We started learning Afrikaans with the instructor, Joel. I must confess, it's not easy at my age, but that's just an excuse—I'm determined to learn it! I've been assigned a private tutor (we all have tutors), and I'll start working with her on Thursday. I CAN do this, is my mantra for learning a new language at my age.

On day 3, we were introduced to our host family, Desmond and Junibell. Des and Juni (J=Y) are long-time PC hosts and they proudly shared that I was volunteer #53 to stay in their home.

Their house was relatively large with 3 bedrooms, a living room, dining room, two bathrooms , kitchen, and tv area. They also had a fairly large covered patio with an outdoor fireplace and a 8-chair table where we ate most of our meals. Sand covers many of the road and completely surrounds the houses in lieu of any grass.

Desmond and Junibell were extremely generous by buying fruit and serving full meals when I was able to join them for dinner. They were also very excited to teach me how to play Rummikub on the first night, and every night after! I worked on mastering some nuances by googling some "tips" and managed to win two times!

They also introduced me to a Braai, which is sort of like a BBQ with meat and bread. Below, Desmond is cooking lamb, sausage, and chicken (which they say is really a vegetable and NOT meat!)

The next day, I experienced a kettle of goat head—mandible and all. Yes, I did "try" a bit of brain but passed on the eyeballs. I love this picture with their adorable granddaughter (I forget here name) as she sucked on the end of a bone for its marrow.

Part of our training also included a tour of Okahandja with the local police, and here are some photos from that excursion.

While some parts of the town have housing with gates, there are also many "informal settlements" where over 100,000 people live in tin shacks or shanties, often housing nine people or more per dwelling. Electricity and water are often not connected, and there are usually no toilets within the dwellings.

We also stopped at what I believe is called Commando No. 1 of the OvaHerero (below), a site or memorial in Okahandja used for the gathering of the Herero people of Namibia to commemorate their deceased chieftains on Herero Day. (see below). It is also known as Red Flag Day and Red Flag Heroes' Day and annually held on August 26 the day and place where Herero chief Samuel Maharero's body was reburied alongside his ancestors in 1923. Maharero was a Paramount Chief of the Herero people in German South West Africa (today Namibia) during their revolts and in connection with the events surrounding the Herero genocide. Today, he is considered a national hero in Namibia.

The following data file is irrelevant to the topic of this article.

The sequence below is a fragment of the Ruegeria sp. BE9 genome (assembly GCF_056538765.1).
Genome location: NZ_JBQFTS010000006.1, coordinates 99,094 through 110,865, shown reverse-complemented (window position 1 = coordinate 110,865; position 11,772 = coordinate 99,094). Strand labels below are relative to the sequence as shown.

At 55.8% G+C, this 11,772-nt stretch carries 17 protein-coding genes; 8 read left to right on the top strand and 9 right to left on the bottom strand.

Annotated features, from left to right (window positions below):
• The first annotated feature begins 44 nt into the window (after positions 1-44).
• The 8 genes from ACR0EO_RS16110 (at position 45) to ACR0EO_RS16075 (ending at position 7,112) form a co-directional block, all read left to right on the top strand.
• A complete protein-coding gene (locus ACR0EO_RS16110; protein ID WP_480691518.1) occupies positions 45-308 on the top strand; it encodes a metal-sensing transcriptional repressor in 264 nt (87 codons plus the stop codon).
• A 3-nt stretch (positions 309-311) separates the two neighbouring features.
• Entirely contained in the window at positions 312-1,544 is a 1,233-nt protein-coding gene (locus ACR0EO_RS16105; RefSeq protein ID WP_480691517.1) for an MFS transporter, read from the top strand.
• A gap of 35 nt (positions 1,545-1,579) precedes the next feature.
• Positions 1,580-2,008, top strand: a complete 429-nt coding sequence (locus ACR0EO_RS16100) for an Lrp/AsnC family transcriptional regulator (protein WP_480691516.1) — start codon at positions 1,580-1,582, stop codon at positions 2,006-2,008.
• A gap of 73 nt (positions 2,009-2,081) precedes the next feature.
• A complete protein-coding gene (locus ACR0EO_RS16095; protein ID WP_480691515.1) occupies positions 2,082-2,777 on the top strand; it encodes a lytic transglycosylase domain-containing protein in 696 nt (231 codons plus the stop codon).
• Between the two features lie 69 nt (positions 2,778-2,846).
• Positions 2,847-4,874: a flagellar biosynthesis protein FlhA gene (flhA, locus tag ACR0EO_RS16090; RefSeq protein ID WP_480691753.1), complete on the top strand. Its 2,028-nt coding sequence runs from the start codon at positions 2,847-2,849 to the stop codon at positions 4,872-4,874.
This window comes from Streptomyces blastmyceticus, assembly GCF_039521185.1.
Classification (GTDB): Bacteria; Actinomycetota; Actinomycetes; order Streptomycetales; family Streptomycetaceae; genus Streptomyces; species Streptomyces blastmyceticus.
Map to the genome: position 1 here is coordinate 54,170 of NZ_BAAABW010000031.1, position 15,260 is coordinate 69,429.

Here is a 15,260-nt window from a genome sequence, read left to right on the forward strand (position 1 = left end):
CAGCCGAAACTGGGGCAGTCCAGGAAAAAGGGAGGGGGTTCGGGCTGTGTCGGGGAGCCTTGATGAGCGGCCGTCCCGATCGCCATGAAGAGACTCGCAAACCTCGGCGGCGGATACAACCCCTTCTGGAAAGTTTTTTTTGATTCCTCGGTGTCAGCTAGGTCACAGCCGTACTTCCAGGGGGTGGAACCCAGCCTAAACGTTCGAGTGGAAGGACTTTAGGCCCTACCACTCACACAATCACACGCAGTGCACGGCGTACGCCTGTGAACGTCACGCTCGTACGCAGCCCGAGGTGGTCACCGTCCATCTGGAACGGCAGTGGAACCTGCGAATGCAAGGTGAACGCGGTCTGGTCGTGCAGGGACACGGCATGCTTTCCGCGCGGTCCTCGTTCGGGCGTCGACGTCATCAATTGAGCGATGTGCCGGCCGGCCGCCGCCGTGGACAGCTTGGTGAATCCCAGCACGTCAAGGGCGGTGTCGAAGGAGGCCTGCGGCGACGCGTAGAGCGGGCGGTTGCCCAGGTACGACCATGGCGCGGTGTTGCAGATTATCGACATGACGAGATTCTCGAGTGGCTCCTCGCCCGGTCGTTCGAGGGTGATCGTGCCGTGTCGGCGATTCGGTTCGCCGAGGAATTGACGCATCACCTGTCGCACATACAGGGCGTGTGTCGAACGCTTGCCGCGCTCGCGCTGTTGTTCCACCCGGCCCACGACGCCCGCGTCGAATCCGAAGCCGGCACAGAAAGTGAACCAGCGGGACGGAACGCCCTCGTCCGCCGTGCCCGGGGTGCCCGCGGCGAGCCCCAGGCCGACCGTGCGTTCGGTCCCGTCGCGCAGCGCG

**I have to confess that I had to do some online research to help me better understand the context, but it has become apparent over my time here that this is a significant part of the history of Namibia, and I plan to learn and share more over time.

Also along the way we enjoyed grilled/prepared lamb.

One final highlight at the end our week was a hike with Kaekoo, the PC Training Manager, and the four other PC volunteers to the top of Pride Rock in Okahandja on Sunday, May 19. It was a "spiritual" morning hike, and I was thrilled to get some exercise after sitting in training sessions for most of the week.

And there you have it...while it took me long enough to pull this together, I'm relieved to finally share an update as promised. No shame in saying that it truly has been a difficult first step with incredibly slow upload speeds along with so many details involved in making Namibia my home for a year.

I hope to get started on week 2 in the next day or two, including a safari, as well as the Swearing-In Ceremony. But this will have to do for now since I've already delayed posting anything for nearly a month!

I truly had to dig deep to let go of my desire to make this as polished as I could, but at some point I had to GTJD (Get the Job Done - mom knows ;-)

Until my next post—Livin’ for the here and now – Hic Et Nunc